When Mr Philip Yeo, the former Chairman of Singapore's Economic Development Board went to the United States to sell Singapore as an offshore petrochemical hub, the American investors laughed at him. They appreciated the attractive tax incentives offered but lamented that our offshore islands were too small - and they were right.
Mr Yeo rounded up all the top guns in the Economic Development Board, Jurong Town Corporation and other related government agencies to brainstorm the problem. They thought seriously - and laterally - and eventually offered the American investors a proposition they could not refuse: a new Jurong Island, formed by the merging of seven small offshore islands!
This is perseverance and persistence in the face of adversity. Many of us tend to give up easily when we fail in something. For example, in school, when we got an F in the Chinese Language test or flunked the O Levels, we thought it was the end of the road. There is no such thing as failure, only feedback.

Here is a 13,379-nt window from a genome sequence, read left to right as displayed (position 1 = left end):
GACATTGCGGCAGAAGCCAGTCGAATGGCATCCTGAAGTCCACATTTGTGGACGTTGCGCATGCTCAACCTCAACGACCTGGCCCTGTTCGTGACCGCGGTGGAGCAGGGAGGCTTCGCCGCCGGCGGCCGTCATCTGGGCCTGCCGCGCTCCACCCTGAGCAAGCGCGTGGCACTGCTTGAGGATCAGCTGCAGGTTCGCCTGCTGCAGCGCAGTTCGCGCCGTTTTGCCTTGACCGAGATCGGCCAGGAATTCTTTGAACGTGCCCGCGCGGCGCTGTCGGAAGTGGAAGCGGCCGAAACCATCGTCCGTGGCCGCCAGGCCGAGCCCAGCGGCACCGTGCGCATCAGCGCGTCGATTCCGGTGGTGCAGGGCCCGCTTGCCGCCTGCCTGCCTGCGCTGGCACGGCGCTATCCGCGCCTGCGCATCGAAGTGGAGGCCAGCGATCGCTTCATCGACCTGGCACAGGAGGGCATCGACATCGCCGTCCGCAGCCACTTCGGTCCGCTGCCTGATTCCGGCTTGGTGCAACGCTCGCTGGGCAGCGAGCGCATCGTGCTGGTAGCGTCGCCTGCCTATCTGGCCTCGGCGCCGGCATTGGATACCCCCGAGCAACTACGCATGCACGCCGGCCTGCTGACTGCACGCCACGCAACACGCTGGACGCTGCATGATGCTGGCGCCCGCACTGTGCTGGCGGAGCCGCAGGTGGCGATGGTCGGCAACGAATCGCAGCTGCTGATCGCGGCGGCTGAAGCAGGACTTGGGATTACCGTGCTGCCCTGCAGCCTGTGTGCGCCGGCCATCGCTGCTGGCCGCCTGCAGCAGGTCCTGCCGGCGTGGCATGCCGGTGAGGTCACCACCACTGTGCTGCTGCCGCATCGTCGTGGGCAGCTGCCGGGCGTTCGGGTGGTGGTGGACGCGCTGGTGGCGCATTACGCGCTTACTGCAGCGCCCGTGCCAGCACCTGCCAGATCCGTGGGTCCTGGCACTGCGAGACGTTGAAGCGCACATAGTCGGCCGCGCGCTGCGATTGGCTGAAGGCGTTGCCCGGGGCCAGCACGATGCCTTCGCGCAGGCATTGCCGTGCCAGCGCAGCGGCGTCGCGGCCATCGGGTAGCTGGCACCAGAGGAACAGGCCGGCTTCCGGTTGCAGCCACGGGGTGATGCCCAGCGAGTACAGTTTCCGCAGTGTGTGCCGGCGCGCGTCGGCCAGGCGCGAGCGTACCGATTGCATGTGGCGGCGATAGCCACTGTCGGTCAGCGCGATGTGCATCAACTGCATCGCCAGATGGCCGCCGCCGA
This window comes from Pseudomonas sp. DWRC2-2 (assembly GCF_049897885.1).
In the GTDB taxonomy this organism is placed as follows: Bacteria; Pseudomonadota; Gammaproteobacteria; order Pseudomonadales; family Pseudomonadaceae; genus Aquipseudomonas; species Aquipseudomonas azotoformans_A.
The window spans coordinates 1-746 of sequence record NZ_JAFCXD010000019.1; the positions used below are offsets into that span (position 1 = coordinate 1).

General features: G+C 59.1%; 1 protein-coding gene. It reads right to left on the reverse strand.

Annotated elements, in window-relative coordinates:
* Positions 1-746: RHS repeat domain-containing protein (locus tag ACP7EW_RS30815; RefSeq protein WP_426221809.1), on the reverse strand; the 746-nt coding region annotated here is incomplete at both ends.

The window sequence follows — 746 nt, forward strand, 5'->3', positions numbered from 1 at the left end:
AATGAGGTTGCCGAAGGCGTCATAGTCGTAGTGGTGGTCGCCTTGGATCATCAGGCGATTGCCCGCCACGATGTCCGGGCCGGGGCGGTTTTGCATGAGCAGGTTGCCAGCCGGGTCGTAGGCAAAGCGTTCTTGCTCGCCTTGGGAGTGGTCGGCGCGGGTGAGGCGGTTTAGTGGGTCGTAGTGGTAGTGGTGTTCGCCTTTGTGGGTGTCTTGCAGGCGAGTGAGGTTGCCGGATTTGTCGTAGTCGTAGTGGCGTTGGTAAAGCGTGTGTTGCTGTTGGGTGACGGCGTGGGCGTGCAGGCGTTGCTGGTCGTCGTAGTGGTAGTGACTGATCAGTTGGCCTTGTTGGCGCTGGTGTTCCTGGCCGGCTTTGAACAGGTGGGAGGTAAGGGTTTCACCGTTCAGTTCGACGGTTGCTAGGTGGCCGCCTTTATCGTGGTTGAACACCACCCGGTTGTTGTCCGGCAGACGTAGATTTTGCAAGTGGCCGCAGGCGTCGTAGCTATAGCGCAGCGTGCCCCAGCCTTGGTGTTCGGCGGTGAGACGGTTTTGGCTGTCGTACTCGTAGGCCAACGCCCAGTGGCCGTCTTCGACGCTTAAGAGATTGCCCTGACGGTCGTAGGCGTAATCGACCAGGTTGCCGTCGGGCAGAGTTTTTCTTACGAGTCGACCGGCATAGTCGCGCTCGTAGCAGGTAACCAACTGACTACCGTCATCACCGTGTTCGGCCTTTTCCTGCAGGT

When we made a horrendous mistake in some part of our life, we just wanted to give up. According to motivational experts, there are no such things as mistakes, only learning experiences. But please, don't make the same mistake twice!
In fact, I like what F Buckminster Fuller, recognised as Planet Earth's Friendly Genius & inventor of the geodesic dome, once said:
"There are no failed experiments; only unexpected results!"
If Thomas Edison had not persevered and persisted in experimenting with some ten thousand filament alternatives, we would probably still be using large candles today!